People get online for entertainment, to talk with friends, to get information, pay bills, do their shopping, settle an argument. In addition to all those daily tasks and amusements, people also get online to solve problems.
They search for “back pain,”computer problem,” “fix iphone,” “shoe repair,” and “swine flu symptoms,” just to begin with a few of the top global searches.
If your website can provide a solution to the problems being searched by your potential customers, patients, and clients, you have a good way to make them aware of your products.
The key is to show up when someone searches for a solution to their problem. And the key to showing up is to phrase some of your website’s content in terms of problems and solutions.
We don’t want to get carried away. Those infomercials that show people driven to despair by their saucepans are not convincing. But we can take a leaf from their book and think about the problems our products might solve.
- If we make great spice blends… we solve the problem of bland food.
- If we offer physical therapy… we solve the problem of back pain.
- If we sell board games… we solve the problem of boredom or of too much TV.
Use this approach for blog posts or authority pages rather than your homepage unless your product or service is truly focused on solving a problem. If what you offer is more about benefits than about solutions, make some special posts or pages showing the problem-solving aspect.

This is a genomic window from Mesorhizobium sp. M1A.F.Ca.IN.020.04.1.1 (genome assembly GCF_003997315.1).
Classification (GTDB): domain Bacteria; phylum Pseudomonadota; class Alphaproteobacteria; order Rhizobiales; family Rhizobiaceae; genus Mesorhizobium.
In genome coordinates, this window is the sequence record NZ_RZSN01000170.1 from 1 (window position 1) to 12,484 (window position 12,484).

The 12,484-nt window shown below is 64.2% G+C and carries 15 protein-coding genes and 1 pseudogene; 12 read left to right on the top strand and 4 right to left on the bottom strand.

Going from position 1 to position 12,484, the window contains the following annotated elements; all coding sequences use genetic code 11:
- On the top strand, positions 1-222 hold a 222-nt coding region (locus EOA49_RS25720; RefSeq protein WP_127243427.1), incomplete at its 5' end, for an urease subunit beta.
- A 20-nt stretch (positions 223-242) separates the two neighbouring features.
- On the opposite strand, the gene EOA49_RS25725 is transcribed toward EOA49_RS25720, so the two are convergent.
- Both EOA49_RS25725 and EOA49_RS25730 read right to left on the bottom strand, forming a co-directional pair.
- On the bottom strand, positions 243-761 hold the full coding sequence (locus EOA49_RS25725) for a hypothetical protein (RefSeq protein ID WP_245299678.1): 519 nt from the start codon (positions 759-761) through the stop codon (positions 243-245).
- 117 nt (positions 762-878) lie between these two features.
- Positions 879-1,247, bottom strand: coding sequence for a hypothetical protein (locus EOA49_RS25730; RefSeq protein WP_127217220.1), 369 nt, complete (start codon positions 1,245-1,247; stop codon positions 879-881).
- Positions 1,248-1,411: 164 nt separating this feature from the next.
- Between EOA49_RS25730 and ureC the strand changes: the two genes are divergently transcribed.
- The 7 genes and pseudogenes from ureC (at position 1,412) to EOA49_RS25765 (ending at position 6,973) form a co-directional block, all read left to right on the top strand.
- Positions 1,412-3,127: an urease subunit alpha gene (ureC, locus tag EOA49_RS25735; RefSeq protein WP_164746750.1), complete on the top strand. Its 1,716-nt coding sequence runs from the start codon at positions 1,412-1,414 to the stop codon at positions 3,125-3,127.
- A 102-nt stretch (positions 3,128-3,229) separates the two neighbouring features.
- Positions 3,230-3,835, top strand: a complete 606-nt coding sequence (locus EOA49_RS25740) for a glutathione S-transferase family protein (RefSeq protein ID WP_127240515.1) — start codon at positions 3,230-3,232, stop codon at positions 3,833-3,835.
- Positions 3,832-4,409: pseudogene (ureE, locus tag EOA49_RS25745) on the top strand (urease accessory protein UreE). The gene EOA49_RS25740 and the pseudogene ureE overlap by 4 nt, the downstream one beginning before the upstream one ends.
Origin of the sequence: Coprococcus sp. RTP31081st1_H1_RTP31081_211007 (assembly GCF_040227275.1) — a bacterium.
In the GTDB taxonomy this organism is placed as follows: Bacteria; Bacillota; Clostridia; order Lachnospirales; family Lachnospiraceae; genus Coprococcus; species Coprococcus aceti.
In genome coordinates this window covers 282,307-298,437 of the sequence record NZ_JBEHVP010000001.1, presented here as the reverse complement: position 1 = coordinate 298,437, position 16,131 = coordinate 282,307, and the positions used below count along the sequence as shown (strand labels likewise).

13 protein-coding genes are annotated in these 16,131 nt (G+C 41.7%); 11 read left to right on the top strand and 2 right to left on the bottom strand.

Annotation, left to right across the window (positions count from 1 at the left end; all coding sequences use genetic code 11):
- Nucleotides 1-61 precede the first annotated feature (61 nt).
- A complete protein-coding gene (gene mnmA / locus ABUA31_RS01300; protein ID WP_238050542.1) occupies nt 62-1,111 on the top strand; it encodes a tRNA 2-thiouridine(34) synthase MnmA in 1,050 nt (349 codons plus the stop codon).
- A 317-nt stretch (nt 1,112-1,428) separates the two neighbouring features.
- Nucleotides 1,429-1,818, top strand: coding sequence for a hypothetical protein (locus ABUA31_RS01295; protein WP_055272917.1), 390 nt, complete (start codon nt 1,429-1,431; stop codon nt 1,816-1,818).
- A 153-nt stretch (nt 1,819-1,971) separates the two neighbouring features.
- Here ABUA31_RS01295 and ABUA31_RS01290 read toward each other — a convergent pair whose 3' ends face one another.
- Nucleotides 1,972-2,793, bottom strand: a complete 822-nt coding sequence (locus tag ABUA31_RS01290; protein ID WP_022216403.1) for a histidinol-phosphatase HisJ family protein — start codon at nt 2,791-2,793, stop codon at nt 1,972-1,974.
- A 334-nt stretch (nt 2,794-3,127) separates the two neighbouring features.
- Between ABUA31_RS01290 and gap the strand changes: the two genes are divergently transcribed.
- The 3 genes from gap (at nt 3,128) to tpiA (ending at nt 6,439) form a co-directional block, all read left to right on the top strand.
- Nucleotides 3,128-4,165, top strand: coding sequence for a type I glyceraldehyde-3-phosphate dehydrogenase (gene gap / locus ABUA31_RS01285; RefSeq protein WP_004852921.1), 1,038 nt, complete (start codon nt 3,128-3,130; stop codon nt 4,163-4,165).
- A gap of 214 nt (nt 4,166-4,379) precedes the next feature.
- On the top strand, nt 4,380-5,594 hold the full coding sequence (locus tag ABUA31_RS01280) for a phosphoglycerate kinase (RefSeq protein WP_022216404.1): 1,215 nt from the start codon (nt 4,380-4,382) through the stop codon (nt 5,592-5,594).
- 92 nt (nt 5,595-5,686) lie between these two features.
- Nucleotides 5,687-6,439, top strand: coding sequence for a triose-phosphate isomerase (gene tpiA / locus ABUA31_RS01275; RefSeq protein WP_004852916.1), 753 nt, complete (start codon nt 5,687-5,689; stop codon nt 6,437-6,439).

Here’s how to create a page that is more likely to come up when people search for solutions to their problems:
- Get creative and brainstorm all the problems your product could possibly solve. For example, our clients the Natural Fruit Corporation make delicious frozen fruit bars. There aren’t any obvious problems associated with a tasty treat like this, but we’ve come up with some: gluten sensitivity, snacks for parties where some people might have allergies, time-consuming recipes that require the cook to pare and cook fruit with a syrup, high calorie ice cream, milk sensitivity, desire to take frozen treats camping… It’s amazing how many problems you can come up with when you think, “If we solved a problem, what would that problem be?”
- Use keyword suggestion tools or search engines to find out how people search for the particular solution you’re offering. We found that “gluten sensitivity” gave us medical resources and “avoiding gluten” gave us research and news, while “gluten free” turned up restaurants and mommy blogs. We use “gluten free.” Create a list of the phrases and questions you find in the course of your search.
- Use these phrases and questions for blog post titles: “Gluten Free Snacks for Kids,” “Gluten Free Parties,” and “Gluten Free: What Do Labels Tell You?” will all relate to the concerns of customers who might value the fact that those frozen fruit bars are gluten free. Note that our titles are all cheerful — no need to go all “heartbreak of psoriasis” if that doesn’t suit your brand.
- Write the answers to the questions and the details for the solutions. Don’t skimp on research at this point. You may not really have anything very new to say about the problems you’re discussing, but you can say it in a way that communicates especially well with your target customers.
Your potential customers’ problems can indeed be opportunities for you, if you think ahead about how your products can solve those problems.